 Skin
(cutaneous membrane)
 Skin derivatives




Sweat glands
Oil glands
Hair
Nails
 Protection
from mechanical damage
 Protection from chemical damage
 Protection from thermal damage
 Protection from bacterial invasion
Table 4.1 (1 of 2)
Table 4.1 (2 of 2)
 Epidermis—outer




layer
Stratified squamous epithelium
Most cells are keratinocytes- produce keratin
Often keratinized (hardened by keratin- tough
and leather-like)
Avascular- no blood vessels
 Dermis


Dense connective tissue- has abundant elastic
and collagenic fibers
Major skin area where derivatives (nails and hair)
reside
Figure 4.3
 Subcutaneous
tissue (hypodermis) is deep to
dermis



Not part of the skin
Anchors skin to underlying organs
Composed mostly of adipose tissue
 Stratum




basale (stratum germinativum)
Deepest layer of epidermis
Lies next to dermis
Cells undergoing mitosis
Daughter cells are pushed upward to become the
more superficial layers
 Stratum
spinosum
 Stratum granulosum

Layer containing sacs filled with fatty material or
keratin subunits
 Stratum


Formed from dead cells of the deeper strata
Occurs only in thick, hairless skin of the palms of
hands and soles of feet
 Stratum



lucidum
corneum
Outermost (superficial) layer of epidermis
Shingle-like dead cells are filled with keratin
(protective protein prevents water loss from
skin)
Accounts for most of the epidermis
 Summary
of layers from deepest to most
superficial





Stratum basale
Stratum spinosum
Stratum granulosum
Stratum lucidum (thick, hairless skin only)
Stratum corneum
 Pigment
(melanin) produced by melanocytes
 Melanocytes are mostly in the stratum basale
 Color is yellow to brown to black
 Amount of melanin produced depends upon
genetics and exposure to sunlight
 Two
layers
1. Papillary layer (upper (superficial) dermal
region)

Projections called dermal papillae
 Some contain capillary loops
 Other house pain receptors and touch receptors
2. Reticular layer (deepest skin layer)



Blood vessels
Sweat and oil glands
Deep pressure receptors
 Overall

Collagen and elastic fibers located throughout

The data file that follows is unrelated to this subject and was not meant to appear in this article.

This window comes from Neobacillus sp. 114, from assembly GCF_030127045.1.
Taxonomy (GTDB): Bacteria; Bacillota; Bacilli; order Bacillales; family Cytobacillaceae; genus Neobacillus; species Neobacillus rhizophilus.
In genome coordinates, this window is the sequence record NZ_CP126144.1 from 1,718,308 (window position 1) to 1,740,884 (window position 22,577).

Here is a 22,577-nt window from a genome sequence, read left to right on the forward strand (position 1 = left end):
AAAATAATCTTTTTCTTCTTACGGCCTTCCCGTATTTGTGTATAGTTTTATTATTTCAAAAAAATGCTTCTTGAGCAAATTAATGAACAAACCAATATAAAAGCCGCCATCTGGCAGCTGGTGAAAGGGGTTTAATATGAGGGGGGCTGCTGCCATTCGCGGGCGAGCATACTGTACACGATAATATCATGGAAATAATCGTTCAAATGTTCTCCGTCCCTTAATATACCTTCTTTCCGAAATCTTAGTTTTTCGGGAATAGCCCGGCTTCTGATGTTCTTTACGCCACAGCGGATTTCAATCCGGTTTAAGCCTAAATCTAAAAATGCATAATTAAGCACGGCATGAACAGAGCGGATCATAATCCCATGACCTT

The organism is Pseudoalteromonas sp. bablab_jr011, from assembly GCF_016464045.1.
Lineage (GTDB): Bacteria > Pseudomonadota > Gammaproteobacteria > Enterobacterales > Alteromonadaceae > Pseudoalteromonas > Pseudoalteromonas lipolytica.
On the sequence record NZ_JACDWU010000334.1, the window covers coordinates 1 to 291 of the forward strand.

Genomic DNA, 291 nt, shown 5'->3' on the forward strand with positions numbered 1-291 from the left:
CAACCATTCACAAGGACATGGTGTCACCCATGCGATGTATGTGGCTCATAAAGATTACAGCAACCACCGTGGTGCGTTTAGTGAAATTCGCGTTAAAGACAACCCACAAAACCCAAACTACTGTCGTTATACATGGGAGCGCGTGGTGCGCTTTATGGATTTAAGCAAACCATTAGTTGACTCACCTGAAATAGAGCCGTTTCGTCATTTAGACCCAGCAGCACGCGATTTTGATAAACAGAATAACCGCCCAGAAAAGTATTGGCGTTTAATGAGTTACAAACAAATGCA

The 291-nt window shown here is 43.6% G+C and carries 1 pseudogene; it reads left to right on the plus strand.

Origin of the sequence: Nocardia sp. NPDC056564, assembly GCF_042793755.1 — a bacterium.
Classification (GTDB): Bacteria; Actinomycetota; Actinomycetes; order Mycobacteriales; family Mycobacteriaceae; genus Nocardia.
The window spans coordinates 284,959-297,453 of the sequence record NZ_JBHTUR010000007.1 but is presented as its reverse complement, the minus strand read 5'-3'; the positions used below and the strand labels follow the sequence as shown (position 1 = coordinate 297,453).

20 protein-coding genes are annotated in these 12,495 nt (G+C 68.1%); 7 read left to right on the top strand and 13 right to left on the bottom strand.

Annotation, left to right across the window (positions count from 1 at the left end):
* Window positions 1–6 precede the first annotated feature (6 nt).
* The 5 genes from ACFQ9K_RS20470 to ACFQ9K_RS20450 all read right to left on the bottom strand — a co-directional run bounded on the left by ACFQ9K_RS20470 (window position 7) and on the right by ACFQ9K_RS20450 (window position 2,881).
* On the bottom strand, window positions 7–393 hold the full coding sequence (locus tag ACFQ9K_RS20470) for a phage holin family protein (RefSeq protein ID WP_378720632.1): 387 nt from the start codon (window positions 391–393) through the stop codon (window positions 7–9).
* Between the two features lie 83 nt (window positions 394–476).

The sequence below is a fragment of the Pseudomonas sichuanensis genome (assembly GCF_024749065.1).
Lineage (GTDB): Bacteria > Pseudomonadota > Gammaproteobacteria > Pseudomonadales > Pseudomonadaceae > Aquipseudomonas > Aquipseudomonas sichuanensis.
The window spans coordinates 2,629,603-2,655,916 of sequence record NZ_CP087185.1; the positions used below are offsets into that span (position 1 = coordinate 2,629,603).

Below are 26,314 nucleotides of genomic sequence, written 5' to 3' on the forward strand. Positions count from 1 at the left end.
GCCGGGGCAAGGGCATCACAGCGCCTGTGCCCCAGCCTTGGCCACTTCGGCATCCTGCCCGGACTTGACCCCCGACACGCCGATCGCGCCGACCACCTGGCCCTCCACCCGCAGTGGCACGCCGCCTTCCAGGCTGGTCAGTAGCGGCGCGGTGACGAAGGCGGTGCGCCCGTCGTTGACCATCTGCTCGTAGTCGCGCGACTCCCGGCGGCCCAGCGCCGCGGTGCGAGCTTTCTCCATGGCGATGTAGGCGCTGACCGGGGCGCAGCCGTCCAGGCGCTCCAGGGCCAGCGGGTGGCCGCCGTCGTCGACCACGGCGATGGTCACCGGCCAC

the dermis



dermis structure
Collagen fibers give skin its toughness
Elastic fibers give skin elasticity
Blood vessels play a role in body temperature
regulation
Figure 4.4
 Melanin

Yellow, brown, or black pigments
 Carotene

Orange-yellow pigment from some vegetables
 Hemoglobin


Red coloring from blood cells in dermal
capillaries
Oxygen content determines the extent of red
coloring
 Cutaneous


glands are all exocrine glands
Sebaceous glands
Sweat glands
 Hair
 Hair
 Nails
follicles
 Sebaceous

Produce oil






glands
Lubricant for skin
Prevents brittle hair
Kills bacteria
Most have ducts that empty into hair follicles;
others open directly onto skin surface
Glands are activated at puberty
Acne is an infection of sebaceous glands
Figure 4.6a

Sweat glands



Produce sweat
Widely distributed in skin
Two types


Eccrine
 More numerous,
 Secretions containing water, salts, and vitamin C
 Open via duct to pore on skin surface
 Activated by a rise in temperature Activity controlled by nervous system
Apocrine
 Found in axiallary and genital areas
 Ducts empty into hair follicles
 Secretions contain fatty acids and protein in addition
to water and salts
Figure 4.6b
 Composition




Mostly water
Salts and vitamin C
Some metabolic waste
Fatty acids and proteins (apocrine only)
 Function



Helps dissipate excess heat
Excretes waste products
Acidic nature inhibits bacteria growth
 Odor
is from associated bacteria
 Hair



Produced by hair follicle
Consists of hard keratinized epithelial cells
Melanocytes provide pigment for hair color
Figure 4.7c
 Hair



anatomy
Central medulla
Cortex surrounds
medulla
Cuticle on outside of
cortex

Most heavily
keratinized
Figure 4.7b
 Associated

Hair follicle





Dermal and epidermal sheath surround hair root
Arrector pili muscle


hair structures
Smooth muscle
Pulls hairs upright when cold or frightened
(environmental stimuli)
Sebaceous gland
Sweat gland
Hair follicles and sebaceous glands are found
everywhere in body except soles of feet and
palms of hands
Figure 4.7a
Figure 4.8
 Nails

Scale-like modifications of the epidermis


Stratum basale extends beneath the nail bed


Heavily keratinized
Responsible for growth
Lack of pigment makes them colorless
 Nail




structures
Free edge
Body is the visible attached portion
Root of nail embedded in skin
Cuticle is the proximal nail fold that projects
onto the nail body
Figure 4.9
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